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Could palm trees grow in the Antarctic ?


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#1    Saru

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Posted 02 August 2012 - 10:35 AM

If climate change continues then the Antarctic could be transformed in to a lush forest zone.

Telegraph said:

Scientists have discovered plants similar to palm trees growing in the Antarctic region during the early Eocene era, when the area had a near-tropical climate.

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#2    Junior Chubb

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Posted 02 August 2012 - 10:51 AM

and if climate change goes the other way we could be snowboarding in the Sahara :tu:

Considering this article is based on the continuation of climate change its just stating the obvious, or did I miss something?

I've flown from one side of this galaxy to the other. I've seen a lot of strange stuff, but I've never seen anything to make me believe there's one all-powerful Force controlling everything. There's no mystical energy field that controls my destiny. Anyway, it's all a lot of simple tricks and nonsense.

#3    King Fluffs

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Posted 02 August 2012 - 11:07 AM

Just think of the penguins!11!1


#4    King Fluffs

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Posted 02 August 2012 - 11:07 AM

Just think of the penguins!11!1


#5    Jaygatz

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Posted 02 August 2012 - 01:08 PM

Yeah this is really no big surprise.  I live in Yukon territory in Canada, and they have found fossilized palm trees here.  Not to sure in my opinion that the climate was ever like that here, but maybe it was, could have also been the drifting of the continents aswell, places werent in the same spot they are now.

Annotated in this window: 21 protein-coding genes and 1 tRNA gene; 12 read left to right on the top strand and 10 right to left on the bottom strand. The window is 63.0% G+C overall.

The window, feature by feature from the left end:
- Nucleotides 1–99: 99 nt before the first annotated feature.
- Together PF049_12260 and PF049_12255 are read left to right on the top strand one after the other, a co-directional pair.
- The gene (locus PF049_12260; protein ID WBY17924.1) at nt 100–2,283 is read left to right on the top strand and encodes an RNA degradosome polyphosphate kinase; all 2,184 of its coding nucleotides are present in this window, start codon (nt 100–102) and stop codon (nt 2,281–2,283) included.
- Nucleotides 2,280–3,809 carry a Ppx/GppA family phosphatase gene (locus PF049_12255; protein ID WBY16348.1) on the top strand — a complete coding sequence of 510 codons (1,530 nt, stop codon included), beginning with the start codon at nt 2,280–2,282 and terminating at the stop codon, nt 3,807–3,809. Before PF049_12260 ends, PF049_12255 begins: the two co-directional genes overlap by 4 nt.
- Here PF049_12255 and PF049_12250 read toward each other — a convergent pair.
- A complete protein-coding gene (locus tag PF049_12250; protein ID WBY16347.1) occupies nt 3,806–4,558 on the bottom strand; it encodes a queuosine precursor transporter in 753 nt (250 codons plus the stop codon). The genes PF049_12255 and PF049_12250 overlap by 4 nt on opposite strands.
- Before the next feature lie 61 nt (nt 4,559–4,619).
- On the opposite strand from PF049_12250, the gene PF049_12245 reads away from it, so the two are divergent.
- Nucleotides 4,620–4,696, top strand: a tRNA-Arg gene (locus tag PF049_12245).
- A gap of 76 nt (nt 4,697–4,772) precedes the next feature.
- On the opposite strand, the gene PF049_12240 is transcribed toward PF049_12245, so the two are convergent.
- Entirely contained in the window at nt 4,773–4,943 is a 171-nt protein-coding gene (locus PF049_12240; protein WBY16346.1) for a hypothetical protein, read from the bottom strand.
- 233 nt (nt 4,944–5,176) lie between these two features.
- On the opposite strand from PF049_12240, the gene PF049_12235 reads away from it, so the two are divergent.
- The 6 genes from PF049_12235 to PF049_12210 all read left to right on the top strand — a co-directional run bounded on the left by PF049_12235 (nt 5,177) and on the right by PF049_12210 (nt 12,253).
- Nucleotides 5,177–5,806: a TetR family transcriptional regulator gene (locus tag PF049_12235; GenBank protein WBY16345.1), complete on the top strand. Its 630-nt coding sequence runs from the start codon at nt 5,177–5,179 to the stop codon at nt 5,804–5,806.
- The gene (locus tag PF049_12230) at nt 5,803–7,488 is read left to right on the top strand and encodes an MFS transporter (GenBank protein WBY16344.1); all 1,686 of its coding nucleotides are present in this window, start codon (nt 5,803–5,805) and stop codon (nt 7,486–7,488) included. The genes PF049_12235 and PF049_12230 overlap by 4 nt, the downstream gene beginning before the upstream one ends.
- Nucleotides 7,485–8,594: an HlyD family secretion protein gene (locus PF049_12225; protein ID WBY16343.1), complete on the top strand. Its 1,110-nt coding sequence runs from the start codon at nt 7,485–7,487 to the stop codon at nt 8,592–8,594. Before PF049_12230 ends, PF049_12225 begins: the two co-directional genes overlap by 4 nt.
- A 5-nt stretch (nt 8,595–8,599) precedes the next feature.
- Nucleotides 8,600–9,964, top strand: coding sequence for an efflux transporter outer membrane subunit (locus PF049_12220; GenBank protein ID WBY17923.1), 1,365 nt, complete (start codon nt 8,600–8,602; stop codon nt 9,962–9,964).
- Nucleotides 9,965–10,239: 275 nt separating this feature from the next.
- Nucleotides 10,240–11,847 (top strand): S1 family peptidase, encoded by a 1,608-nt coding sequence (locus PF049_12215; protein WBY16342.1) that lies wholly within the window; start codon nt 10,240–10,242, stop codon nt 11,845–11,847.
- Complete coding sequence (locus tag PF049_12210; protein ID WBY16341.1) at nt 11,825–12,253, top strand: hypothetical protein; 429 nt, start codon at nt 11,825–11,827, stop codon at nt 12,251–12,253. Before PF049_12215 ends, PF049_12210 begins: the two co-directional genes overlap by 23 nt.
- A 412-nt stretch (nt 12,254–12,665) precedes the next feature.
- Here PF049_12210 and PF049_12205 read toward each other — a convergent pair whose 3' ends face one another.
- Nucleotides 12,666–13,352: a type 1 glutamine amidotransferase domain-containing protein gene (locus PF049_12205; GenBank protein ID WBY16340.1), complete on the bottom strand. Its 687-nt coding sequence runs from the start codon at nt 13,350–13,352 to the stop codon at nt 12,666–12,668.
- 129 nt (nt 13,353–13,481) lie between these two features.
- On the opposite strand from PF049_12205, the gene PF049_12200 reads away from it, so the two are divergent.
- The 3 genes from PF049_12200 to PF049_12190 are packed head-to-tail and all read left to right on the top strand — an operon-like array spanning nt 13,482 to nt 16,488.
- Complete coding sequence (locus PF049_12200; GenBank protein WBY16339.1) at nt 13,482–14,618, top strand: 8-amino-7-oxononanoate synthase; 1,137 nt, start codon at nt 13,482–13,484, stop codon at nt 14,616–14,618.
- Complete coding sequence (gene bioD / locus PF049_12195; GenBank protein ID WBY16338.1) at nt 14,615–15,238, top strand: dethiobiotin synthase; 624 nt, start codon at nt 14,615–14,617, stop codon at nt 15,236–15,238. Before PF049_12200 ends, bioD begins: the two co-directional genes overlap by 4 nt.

Just sayin.


#6    Skithia

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Posted 02 August 2012 - 03:18 PM

Early Eocene was about 55 million years ago - were the continents in the places they are now? Continental drift theory has that Antartica used to be nearer the equator at some point in the past.


#7    OverSword

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Posted 02 August 2012 - 04:09 PM

So we shouldn't worry about the loss of rain forest in Brazil because soon we will have a brand spankin new one in Antarctica.


#8    Sundew

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Posted 02 August 2012 - 05:28 PM

Before these people worry about "palm trees" growing in the Antarctic, they might want to see if they can even get conifers from the Arctic to even live there. My understanding is that there are only two higher plants that live in Antarctica, once species of grass and one plant from the daisy family, and they only grow in the warmest coastal areas.

More global warming alarmism. Many things could happen, we may have another ice age, who knows.


#9    d e v i c e

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Posted 02 August 2012 - 07:58 PM

I'd like to see it just stay as snow, to be honest. A vast wilderness of snow.


#10    Andami

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Posted 02 August 2012 - 10:24 PM

Edit: I actually take that back. Apparently the continents were near their current positions 55 mya. My bad.

Edited by Andami, 02 August 2012 - 10:29 PM.


#11    jules99

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Posted 02 August 2012 - 10:41 PM

View PostAndami, on 02 August 2012 - 10:24 PM, said:

Edit: I actually take that back. Apparently the continents were near their current positions 55 mya. My bad.
Well; yeah I was about to say the same.... :)  and its hinted at in the article;

"The research found winters were an “extremely mild” 10C, with warm summer temperatures up to 21C, and were “essentially frost-free despite polar darkness”.


#12    3.0

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Posted 03 August 2012 - 12:30 AM

Who plants the first tree?


#13    csspwns

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Posted 03 August 2012 - 01:20 AM

RIP penguins


#14    keithisco

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Posted 21 August 2012 - 06:13 PM

One thing that is not clear here "in the Antarctic Region" means nothing at all. Just what  and where is this region? "Palm Like " trees? do not confuse this with Tropical Palm trees that we know of, because the earliest trees were all "Palm Like" no matter where they grew.

One thing that is not in doubt, is the higher levels of CO2 in the Eocene period, levels that may be returning. Human society is not prepared, or even able to react to this scenario, no matter how advanced they may think they are.





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